The Christian faith, at its heart, is voluntary. Because it appeals to belief it requires freedom, not compulsion. It’s based on choice, not coercion. On attraction, not fear. The church has no police. Our only form of penalty is to keep you from communion, which most people do without anyway, so what use is that? The church assumes free will, volition, from the Latin voluntas, voluntatis, voluntate, voluntarily. Every Sunday is a volunteer Sunday. To keep you all volunteering is what I get paid for.
Which does take some doing, even though you all know that what you get back from your volunteering more than compensates for what you put into it. And even though you understand the fulfillment and the satisfaction of having done something that costs you, it does cost you. Maybe time away from your family. Time away from your own pursuits that no one else looks after but yourself. Time away from your own self-care.
In our modern democratic culture the cost of your religion is rarely other than an opportunity cost. Your choosing for one thing reduces your opportunity to do something else as well. But you know there have been many times when your religion might cost you life and limb and many places where to support a church results in discrimination and even persecution. Your voluntary choice for church is also a choice for suffering, not suffering as a desirable but suffering as inevitable.
For us, supporting the church has cultural advantages and is regarded as respectable. It offers good programs and I don’t have to list them. But in the time of St. Peter’s epistle, the church had no programs besides its weekly gathering, and in the surrounding culture it was not respectable and it brought you disadvantages and social penalties.
So it’s a real question that the epistle opens with, it’s not rhetorical. Let me translate it extremely literally: “Now who is the one who will be harming you if you are zealous for the good?” Because you will be harmed! Maybe not in a religiously neutral situation like our own, but in a situation when your religion is not respectable, or even illegal, you will be harmed for doing good, especially when the good you do is to counter the prevailing power that maintains its power by doing harm. All governments are violent, all of them. Some less than others, but all of them. All governments lie, some less than others. Yet even when they lie, you be eager to tell the truth. Even when they are violent, you be eager to wage peace. And when they do harm, you be eager to do good.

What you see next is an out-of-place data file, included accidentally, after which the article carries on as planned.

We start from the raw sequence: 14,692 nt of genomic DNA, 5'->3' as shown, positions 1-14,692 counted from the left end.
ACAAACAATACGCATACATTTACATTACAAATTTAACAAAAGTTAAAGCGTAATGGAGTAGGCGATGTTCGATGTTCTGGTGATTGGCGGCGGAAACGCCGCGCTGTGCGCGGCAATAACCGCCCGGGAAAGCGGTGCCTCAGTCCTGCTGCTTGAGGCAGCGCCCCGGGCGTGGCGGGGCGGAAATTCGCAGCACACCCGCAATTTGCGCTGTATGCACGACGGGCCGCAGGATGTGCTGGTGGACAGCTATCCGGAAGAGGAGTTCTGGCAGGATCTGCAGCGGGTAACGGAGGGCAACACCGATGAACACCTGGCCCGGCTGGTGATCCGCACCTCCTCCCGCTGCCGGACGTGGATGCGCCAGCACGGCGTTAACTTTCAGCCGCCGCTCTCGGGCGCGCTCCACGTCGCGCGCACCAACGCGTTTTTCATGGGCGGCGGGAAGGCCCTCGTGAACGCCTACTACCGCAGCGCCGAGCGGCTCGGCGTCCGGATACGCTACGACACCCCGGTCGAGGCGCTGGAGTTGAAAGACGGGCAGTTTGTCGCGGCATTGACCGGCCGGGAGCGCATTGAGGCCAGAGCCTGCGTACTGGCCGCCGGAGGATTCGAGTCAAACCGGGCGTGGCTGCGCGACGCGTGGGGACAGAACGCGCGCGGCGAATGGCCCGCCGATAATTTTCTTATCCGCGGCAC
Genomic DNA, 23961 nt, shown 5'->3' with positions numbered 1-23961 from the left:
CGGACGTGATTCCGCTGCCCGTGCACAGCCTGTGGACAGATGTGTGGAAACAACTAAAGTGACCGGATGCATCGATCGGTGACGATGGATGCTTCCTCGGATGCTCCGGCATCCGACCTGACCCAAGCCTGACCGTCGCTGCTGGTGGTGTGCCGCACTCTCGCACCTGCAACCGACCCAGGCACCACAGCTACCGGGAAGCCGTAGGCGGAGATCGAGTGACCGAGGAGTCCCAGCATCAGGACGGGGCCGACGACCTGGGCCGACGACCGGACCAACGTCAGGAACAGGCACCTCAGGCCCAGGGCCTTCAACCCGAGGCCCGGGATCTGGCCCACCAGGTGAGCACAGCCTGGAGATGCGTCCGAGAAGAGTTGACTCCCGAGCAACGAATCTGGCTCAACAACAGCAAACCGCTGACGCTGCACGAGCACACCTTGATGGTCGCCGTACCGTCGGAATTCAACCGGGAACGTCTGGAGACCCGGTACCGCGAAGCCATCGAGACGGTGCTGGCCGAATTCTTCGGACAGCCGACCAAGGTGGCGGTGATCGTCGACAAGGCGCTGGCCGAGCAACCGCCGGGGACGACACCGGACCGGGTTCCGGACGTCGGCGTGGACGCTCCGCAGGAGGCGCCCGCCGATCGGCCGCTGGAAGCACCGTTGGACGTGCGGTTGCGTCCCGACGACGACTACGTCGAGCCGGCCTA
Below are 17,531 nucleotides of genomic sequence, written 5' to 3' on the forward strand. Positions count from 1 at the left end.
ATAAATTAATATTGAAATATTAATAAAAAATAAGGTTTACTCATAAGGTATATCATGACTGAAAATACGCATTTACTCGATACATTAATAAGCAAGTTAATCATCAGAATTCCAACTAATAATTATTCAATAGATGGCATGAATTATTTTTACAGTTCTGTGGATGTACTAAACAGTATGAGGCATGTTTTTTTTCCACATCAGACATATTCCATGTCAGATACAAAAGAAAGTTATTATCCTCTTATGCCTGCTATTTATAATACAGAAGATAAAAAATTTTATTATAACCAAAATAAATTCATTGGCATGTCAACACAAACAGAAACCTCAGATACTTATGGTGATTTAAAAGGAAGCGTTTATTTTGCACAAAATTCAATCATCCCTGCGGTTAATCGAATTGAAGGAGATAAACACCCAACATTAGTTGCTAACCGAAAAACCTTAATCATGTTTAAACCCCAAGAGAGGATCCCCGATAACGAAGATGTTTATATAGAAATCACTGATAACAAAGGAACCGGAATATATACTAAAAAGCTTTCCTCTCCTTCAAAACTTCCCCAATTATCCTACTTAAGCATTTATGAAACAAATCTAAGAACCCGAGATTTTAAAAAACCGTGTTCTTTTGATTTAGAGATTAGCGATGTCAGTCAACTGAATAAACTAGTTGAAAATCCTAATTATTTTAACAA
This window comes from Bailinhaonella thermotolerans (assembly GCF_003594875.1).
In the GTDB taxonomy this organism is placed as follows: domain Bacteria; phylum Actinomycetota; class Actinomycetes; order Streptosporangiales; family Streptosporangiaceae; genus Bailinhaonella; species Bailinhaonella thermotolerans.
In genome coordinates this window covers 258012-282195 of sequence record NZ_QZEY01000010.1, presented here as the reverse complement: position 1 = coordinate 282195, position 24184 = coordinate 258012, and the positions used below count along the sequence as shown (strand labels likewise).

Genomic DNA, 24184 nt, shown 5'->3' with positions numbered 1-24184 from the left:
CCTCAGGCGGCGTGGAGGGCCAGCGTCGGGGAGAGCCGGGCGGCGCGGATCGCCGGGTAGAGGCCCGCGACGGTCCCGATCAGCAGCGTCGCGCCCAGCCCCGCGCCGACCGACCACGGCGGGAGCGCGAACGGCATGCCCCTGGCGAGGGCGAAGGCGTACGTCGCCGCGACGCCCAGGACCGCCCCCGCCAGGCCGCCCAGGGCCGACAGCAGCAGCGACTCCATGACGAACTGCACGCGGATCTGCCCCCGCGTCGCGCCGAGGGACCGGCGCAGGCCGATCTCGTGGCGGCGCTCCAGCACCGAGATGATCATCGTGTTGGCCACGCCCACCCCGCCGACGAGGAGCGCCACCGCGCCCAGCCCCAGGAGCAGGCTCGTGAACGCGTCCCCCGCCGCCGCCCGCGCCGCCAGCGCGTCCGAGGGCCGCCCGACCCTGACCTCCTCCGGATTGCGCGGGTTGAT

One of the ways of doing good is the contribution of your voluntary time to the alternative community of the church. Now there are many free-will communities in the culture for you to contribute your voluntary time to. They have their value. Choirs. The Park Slope Civic Council. Alumni associations. Sports clubs. I’m on the board of my housing co-op. But there is only one kind of voluntary association that I know of the only purpose of which is goodness itself, the source of goodness, the extension of goodness, and the maintenance of goodness against evil.
There is only one voluntary association I know of that trains you to head towards suffering, be that your own or someone else’s. There is only one voluntary association I know of for training in transforming love, transcendent love. This training in transcendent love makes use of many different exercises and fitness routines, and these are the volunteer jobs in a church, all the various kinds of service, all different aspects and expressions that woven together make up the complexity of love. That is what you are volunteering for, from coffee to counting money to serving communion, to train yourself in practical love and to contribute to a community witnessing to transcendent love.
If you love me you will keep my commandments. As typical in John’s gospel it can be taken different ways. The verb forms allow all of indicative, subjunctive, and imperative, yielding an if-then condition either present-imperative or future-probable or maybe intentionally both. If ye love me, keep my commandments. If you are loving me you will be keeping my commandments.
I confess that loving Jesus has always felt awkward to me. I have no difficulty in loving God simply as God, but loving Jesus means also loving God as a human being, and loving a human being implies affection, but how can I feel affection for a human being at such a great remove in time and space? God as God I feel so close to, and my love of God is not about affection. So how do I love Jesus? If not by affection, then by action? By keeping his commandments? Okay, and what are his commandments? That we love. It’s circular, which is also typical of John. We love by keeping his commandments and we keep his commandments by loving.
My granddaughter is old enough now to be done with singing that Barney song, “I love you, you love me, we’re a happy family.” It isn’t just any love that you practice here. I call it transcendent love because it is the love between God the Father and God the Son, and I call it transforming love that God took on our suffering in Jesus-being-eager to do good to those who harmed him, and I call it voluntary love because you do it in freedom. You choose for that love voluntarily behind its various manifestations in the down-to-earth realities of the congregation. You are eager for this love. You are eager to do good precisely against all the harm being done in the world. You are eager for love.
Copyright © 2017 by Daniel Meeter, all rights reserved.